I have never visited a dude ranch; my only familiarity with cattle branding has been through readings and viewings. And while the latter has afforded me the opportunity to hear the singe of the iron, I have felt neither its burn nor the muscular spasms of the creature that does. The odor of burnt cowhide has evaded me, too, though I imagine it to be somewhat acrid. In any event, the procedure looks damned painful, and I am thankful my name isn't Elsie.

It was news coverage of the Trayvon Martin shooting that got me thinking about "branding" and its various connotations. At an immediate and literal level, it conjures up images of a rancher establishing his proprietary interest in livestock. On another level, it refers to a marketing strategy wherein a product connotes the kind of vicarious imagery associated with certain names or images.

Branding has also been a part of our racial history, most horrifyingly in its literal use on slaves by slave owners. In a more colloquial sense, and in matters of civil discourse on race, many contemporary blacks and whites attempt to brand themselves and one another variously as "heroes," "victims," and "suspects."

We've been seeing quite a bit of this the past couple of weeks. And as some branding even proves profitable, Trayvon Martin's mother, Sabrina Fulton, has filed two applications to secure trademarks containing her late son's name: "I Am Trayvon" and "Justice for Trayvon."

For a yoctosecond, I found myself initially jumping on the P.C. bandwagon believing that if Trayvon was white that he'd still be jabbering on his cell phone today. But as the back and forth allegations of "racist shooting" and "slanted media bias" gained momentum, I wondered if the string-pulling puppeteers of the three-ring big top—CBS, NBC, and ABC—hadn't gotten the better of me. A pervasive sense of deja vu stuck me, as well. Haven't I been here before? As Al Sharpton and Jesse Jackson and our Commander-in-Chief weighed in, other names likewise asserted themselves on the forefront of my consciousness, names such as Tawana Brawley and Duke accuser Crystal Mangum, and I decided to follow the advice articulated in my last blog: Look closer.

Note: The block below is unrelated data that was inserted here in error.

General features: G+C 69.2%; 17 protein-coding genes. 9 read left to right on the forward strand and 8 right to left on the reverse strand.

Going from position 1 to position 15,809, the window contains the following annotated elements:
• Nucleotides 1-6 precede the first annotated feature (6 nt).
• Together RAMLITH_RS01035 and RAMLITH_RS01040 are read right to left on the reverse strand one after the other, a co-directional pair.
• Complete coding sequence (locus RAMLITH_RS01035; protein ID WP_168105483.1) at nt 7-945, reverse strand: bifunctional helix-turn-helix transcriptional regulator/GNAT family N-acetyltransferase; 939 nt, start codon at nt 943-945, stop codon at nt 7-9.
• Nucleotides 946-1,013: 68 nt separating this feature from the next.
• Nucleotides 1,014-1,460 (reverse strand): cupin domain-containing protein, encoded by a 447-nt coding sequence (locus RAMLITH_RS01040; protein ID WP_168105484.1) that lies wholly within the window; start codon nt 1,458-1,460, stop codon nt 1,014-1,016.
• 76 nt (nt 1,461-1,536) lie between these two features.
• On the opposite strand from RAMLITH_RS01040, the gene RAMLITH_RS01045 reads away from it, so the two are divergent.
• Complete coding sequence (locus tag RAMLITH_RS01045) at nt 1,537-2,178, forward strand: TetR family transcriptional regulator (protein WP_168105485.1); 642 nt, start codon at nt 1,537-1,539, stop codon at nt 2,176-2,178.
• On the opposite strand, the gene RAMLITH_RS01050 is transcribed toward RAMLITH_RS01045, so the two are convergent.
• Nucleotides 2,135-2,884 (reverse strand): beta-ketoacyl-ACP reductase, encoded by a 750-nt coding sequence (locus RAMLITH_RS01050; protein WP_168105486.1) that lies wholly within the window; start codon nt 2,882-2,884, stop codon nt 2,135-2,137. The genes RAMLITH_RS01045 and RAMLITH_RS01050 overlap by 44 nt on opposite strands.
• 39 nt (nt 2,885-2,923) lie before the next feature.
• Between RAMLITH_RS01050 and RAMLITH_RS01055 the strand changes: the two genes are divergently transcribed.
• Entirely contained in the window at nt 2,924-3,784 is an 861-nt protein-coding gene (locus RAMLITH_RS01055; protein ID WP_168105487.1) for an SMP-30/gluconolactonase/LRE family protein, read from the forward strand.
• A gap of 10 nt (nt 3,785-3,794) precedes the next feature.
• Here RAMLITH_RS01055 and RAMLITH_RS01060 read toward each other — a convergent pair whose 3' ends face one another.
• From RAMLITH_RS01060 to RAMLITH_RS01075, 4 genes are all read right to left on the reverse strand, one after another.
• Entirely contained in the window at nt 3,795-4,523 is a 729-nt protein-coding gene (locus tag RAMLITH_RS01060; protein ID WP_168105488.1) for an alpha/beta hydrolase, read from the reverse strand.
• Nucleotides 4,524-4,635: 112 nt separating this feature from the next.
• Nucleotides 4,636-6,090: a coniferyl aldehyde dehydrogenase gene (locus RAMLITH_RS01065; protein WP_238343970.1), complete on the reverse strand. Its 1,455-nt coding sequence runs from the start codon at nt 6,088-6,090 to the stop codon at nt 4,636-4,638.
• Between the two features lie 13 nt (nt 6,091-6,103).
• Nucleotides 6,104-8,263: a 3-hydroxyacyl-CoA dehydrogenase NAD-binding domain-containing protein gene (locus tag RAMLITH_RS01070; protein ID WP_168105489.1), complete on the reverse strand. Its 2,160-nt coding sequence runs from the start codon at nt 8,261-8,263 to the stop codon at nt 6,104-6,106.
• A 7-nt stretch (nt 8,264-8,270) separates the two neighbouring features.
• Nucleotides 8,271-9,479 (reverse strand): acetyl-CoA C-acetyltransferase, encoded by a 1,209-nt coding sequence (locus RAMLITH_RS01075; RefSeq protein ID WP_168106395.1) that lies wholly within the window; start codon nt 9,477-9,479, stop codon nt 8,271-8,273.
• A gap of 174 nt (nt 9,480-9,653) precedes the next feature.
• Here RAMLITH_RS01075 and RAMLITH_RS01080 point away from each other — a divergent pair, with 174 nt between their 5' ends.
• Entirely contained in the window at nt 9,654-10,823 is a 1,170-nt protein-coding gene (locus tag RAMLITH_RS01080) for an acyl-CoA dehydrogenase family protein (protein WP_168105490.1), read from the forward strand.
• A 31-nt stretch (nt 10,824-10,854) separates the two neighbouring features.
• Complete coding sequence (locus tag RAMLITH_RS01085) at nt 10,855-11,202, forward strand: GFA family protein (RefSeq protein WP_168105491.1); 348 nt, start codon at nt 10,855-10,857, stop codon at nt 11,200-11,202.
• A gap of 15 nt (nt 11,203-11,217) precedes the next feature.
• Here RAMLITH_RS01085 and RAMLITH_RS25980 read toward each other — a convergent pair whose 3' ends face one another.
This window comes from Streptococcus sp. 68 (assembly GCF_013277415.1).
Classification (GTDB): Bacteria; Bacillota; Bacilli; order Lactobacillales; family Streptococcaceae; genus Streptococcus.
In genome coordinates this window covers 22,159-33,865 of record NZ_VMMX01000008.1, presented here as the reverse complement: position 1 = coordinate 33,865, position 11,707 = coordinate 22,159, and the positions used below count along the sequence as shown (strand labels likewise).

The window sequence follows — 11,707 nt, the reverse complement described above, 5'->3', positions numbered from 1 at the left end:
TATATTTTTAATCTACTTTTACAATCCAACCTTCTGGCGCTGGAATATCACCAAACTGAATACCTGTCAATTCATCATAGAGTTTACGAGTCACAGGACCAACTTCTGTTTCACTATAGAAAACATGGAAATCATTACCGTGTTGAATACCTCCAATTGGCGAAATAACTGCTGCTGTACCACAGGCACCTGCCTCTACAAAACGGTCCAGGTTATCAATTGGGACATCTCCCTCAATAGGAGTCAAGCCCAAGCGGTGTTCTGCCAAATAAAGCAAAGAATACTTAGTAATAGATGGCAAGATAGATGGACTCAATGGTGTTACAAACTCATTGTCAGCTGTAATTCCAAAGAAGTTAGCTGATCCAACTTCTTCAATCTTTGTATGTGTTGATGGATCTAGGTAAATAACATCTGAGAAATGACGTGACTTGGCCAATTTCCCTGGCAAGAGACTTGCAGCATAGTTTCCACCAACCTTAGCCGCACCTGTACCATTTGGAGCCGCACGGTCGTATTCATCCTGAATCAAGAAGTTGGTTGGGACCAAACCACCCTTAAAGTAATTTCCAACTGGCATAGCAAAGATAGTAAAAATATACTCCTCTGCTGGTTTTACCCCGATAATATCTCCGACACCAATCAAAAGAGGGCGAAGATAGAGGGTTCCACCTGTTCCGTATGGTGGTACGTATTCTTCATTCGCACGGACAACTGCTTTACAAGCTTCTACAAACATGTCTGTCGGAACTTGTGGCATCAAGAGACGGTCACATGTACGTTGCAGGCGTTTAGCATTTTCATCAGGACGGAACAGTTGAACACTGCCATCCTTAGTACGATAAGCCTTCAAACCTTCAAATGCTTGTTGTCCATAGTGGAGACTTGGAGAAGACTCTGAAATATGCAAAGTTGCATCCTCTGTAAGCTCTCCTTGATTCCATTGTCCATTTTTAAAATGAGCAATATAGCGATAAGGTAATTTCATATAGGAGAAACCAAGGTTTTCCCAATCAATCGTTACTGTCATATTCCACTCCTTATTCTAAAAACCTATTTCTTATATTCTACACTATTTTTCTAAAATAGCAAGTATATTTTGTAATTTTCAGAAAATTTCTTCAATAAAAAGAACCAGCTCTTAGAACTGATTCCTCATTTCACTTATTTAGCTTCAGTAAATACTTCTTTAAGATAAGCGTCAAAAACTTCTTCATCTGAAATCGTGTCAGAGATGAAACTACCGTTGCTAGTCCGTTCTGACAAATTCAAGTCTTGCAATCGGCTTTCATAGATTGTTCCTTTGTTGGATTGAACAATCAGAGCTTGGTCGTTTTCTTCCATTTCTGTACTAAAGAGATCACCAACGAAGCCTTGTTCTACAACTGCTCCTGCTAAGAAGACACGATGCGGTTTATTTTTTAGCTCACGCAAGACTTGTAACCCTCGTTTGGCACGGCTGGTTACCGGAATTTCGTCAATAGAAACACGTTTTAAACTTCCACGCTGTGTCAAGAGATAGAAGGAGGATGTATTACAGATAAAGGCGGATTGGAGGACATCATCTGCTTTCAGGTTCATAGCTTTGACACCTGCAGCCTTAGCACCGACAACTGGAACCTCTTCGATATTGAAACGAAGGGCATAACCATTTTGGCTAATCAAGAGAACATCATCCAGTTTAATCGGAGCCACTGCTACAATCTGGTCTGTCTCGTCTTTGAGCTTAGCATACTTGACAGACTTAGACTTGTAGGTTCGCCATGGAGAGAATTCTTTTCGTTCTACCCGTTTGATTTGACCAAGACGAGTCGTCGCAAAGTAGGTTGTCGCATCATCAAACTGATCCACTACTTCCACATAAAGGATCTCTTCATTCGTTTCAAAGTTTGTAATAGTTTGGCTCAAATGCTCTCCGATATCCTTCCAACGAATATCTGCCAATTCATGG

As I examined the details through the filtrate of other blogs, news bites, and exposé segments, it became increasingly apparent to me that the aggregate efforts of the "if it bleeds, it leads" constituency was far less a pursuit of any perceived justice at work than just the usual bait-baiting orchestrated as a flashpoint for lawsuits, profiteering, and half-assed justifications for extorted favors to segments of a "vicariously aggrieved" citizenry.

But most ominous was the realization of the societal implications of such efforts and how they had played out too many times before in places such as Miami, Detroit, Cleveland, and my own somewhat beloved Los Angeles. Might the race-baiting pundits conceivably foment yet another riot? Surely they would be more responsible than that, no? That perhaps whether or not Zimmerman's shooting of Martin was justified, that maybe there'd been enough gunfire for a while?

The pessimist in me got the better of me then, and I was left to wonder if the gunfire next time may be in the direction of some poor cop called in on his day off to deal with a riot borne out of something that he was not a party to. Might his name end up on the National Law Enforcement Memorial Wall like York (Penn.) Police officer Henry Schaad, Los Angeles County Sheriff's deputy Ronald Ludlow, and so many other officers who died due to societal forces beyond their control?

As I write this I am growing cautiously optimistic. Already, more and more media watchdogs are exposing these major news outlets for the charlatans that they are, and some of that initial outrage is dissipating.

Perhaps we might well avert another Rodney King community-wide beatdown until the next racially-tinged episode is played out.

Unfortunately, it might just prove to be a momentary lull. For where there's smoke, there's ire, and there will never be a shortage of people capable of seeing things in black and white through the murky grey of spent gunpowder.

Author

Dean Scoville
Dean Scoville

Dean Scoville

Former associate editor of Police Magazine and a retired patrol supervisor and investigator with the Los Angeles Sheriff's Department, Sgt. Dean Scoville has received multiple awards for government service.

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Former associate editor of Police Magazine and a retired patrol supervisor and investigator with the Los Angeles Sheriff's Department, Sgt. Dean Scoville has received multiple awards for government service.

View Bio
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